Susanne Wander │ email@example.com
New Town? I have to confess that before coming to Brussels for an internship for the second time in my life, I did not have much of an idea what a ‘New Town’ was and how many of them could be found around Europe. Neither could I have imagined how much a small organisation, as the one I am currently doing my internship with, can change and make an impact on these New Towns.
The European New Towns Platform (ENTP) is a Brussels-based organisation, founded in 2001, which represents New Towns and fast growing urban centres in Europe. The network currently gathers 26 local governments from different European regions, in cooperation with various partners such as research centres, NGOs, other networks, as well as two New Towns in India and China. New Towns were mainly built as a state-sponsored initiative close to European capitals in order to accommodate post-war growth and serve as commuting towns to the respective capitals. The main task of ENTP is to support these New Towns as well as fast growing urban centres, to ensure communication between them and to help them gain access to EU funds in order to work on common projects.
This is the general description we usually give about our network but, that being said, one might wonder what the concrete outputs of ENTP’s work are and what the real changes of ENTP activities are on its members. To me, as a MA Euroculture student, what is most important about the outputs of ENTP’s work is the fact that we do not only function as a European platform but that we also help to promote good European practices outside Europe. By means of our projects, we help European New Towns in sharing and exchanging their experiences with other New Towns on an international level and, thus, in a way promote the idea of Europe. A very good example of this is ENTP’s AWARD project, which aims at promoting cultural development outside Europe and making local and regional authorities aware of their key role in promoting culture in development programmes and international cooperation, especially in times of budget cuts due to the economic crisis.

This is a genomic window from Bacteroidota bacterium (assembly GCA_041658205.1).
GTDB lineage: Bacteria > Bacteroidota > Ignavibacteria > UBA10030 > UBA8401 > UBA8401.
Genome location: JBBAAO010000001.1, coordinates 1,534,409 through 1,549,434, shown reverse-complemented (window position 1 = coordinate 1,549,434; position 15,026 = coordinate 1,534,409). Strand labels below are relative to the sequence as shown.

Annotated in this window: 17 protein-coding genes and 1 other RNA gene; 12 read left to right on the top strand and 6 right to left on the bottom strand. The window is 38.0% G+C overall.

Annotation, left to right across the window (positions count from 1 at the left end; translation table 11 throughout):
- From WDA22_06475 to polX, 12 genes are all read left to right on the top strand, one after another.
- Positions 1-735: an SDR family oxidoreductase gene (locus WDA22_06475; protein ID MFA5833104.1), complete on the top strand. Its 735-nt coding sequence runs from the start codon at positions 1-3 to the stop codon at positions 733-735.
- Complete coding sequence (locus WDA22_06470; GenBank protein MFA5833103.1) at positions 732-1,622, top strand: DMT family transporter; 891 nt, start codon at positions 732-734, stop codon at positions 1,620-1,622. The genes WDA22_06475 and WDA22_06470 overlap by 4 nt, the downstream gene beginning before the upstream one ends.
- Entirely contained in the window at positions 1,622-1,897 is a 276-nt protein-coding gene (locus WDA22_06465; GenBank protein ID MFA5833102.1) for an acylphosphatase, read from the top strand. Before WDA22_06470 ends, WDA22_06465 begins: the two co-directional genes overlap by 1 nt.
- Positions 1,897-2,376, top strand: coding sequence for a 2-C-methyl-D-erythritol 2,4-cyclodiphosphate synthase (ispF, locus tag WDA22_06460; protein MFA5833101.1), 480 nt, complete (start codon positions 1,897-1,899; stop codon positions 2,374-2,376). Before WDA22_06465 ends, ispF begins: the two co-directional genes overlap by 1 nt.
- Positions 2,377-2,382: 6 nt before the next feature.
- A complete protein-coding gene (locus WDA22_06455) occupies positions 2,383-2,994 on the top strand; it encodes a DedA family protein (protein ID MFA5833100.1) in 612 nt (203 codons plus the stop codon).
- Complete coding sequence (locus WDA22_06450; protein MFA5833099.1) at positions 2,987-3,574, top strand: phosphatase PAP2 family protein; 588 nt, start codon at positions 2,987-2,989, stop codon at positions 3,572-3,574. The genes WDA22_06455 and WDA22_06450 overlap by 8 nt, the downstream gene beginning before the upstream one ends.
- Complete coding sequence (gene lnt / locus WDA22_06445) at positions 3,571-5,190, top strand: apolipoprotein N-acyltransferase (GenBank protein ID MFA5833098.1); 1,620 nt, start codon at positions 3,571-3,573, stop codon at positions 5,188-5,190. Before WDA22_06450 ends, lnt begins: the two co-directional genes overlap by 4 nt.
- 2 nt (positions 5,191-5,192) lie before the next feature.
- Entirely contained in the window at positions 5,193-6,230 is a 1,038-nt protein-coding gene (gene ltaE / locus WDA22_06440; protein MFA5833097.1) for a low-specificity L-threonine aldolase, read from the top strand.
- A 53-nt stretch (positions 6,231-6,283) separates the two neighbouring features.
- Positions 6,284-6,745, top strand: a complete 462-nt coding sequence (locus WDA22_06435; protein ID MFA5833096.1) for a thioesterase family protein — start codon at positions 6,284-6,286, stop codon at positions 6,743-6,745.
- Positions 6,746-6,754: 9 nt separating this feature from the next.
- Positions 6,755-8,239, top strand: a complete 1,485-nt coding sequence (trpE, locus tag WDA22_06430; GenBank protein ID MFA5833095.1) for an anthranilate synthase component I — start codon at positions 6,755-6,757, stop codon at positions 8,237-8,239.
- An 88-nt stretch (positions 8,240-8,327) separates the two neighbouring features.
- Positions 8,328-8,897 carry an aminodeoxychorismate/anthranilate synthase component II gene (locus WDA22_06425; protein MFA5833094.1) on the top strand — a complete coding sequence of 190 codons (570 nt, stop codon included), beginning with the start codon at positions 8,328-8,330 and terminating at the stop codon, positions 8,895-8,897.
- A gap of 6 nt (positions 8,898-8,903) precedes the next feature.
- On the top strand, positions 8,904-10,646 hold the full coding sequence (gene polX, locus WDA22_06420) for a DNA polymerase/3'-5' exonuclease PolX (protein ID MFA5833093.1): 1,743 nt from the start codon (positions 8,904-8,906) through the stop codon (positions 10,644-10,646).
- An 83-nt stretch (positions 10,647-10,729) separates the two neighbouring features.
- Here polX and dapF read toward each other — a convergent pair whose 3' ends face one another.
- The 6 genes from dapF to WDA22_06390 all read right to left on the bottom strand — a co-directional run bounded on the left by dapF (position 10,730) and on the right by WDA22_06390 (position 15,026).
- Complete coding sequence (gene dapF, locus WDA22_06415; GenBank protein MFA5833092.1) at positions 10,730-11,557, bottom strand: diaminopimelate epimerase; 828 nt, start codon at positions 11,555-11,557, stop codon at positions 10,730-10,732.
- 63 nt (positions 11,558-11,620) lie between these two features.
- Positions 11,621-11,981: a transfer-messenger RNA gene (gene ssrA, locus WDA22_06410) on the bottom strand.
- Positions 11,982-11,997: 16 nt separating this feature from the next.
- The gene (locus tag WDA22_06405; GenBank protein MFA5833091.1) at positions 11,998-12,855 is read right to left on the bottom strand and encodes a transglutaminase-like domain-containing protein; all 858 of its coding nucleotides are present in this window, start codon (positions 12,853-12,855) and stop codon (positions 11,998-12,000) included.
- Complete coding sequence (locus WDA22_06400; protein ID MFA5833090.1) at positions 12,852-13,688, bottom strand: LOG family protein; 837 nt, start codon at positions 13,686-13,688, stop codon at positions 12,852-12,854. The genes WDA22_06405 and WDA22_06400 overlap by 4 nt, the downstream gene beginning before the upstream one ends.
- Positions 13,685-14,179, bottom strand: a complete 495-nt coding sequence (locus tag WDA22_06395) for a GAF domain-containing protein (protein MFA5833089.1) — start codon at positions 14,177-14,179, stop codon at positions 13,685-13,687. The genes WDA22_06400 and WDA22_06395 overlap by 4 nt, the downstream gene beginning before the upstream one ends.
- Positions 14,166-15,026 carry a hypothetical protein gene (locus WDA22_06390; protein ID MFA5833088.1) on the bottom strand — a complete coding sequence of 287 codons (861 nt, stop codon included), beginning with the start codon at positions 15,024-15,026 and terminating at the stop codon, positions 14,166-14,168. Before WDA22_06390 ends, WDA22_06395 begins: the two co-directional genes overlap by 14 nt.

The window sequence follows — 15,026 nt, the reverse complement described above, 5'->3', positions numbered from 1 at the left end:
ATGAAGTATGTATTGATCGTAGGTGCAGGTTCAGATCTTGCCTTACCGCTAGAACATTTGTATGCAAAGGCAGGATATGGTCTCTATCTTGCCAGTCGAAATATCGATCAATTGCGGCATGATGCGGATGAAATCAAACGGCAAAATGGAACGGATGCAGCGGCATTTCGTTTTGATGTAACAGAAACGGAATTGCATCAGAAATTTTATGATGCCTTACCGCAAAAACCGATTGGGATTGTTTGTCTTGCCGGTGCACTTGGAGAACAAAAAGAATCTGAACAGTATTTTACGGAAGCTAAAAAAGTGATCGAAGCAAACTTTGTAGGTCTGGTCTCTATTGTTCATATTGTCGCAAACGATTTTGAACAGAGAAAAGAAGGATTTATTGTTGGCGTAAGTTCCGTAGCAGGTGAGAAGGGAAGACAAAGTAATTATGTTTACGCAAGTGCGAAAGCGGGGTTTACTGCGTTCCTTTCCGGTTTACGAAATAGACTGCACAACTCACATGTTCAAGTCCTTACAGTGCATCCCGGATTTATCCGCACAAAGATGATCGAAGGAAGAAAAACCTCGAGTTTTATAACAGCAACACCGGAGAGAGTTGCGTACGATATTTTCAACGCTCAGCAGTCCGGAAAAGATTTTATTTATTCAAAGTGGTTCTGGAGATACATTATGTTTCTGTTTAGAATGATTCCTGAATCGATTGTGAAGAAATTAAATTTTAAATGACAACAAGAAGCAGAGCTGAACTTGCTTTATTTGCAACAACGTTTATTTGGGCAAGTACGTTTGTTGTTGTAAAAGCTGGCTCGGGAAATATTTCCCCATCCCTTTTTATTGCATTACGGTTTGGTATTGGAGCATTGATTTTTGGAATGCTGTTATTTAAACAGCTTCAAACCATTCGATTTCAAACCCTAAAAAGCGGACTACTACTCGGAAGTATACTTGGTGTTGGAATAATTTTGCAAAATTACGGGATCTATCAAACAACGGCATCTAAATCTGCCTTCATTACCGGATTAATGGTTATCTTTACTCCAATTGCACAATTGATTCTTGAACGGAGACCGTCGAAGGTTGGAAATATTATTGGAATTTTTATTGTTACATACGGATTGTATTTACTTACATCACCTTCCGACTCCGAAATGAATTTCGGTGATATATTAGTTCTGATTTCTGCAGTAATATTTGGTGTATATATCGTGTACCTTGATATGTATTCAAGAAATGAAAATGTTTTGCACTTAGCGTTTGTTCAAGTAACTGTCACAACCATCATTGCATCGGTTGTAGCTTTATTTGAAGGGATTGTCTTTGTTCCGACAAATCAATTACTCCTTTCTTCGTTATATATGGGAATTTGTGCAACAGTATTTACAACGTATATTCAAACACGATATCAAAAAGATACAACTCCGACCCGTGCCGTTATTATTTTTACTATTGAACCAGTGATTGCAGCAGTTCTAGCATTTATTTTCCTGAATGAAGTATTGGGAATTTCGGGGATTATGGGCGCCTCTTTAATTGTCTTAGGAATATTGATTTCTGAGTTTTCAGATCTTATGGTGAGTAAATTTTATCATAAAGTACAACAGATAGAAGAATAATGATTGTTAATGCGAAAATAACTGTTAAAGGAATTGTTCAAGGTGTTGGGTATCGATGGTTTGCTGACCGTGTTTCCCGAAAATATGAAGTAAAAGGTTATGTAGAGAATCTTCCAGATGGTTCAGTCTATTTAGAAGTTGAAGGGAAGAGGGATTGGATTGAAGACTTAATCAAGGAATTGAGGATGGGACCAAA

What about living in Brussels? Before coming back to Brussels for the second time in my life, I knew for sure that I wanted to live in the city again. There are, of course, many stereotypical images of Brussels, which portray it mainly as the buzzling ‘EU organisational hub’ where EU officials and lobbyists mingle to work on something most European citizens have no idea about. It is supposed to be the capital of this ‘organisational chaos’, and often seems to be a place that was chosen not for any particular historical reason but rather for its central location in Western Europe. However, living in Brussels for the second time around, I can say that there is a lot more to this city than just an ‘EU hub’. To me, Brussels is a city of contrasts, a city which never gets boring, a city you can discover anew all the time. If you come to Brussels, you can experience something different around every corner.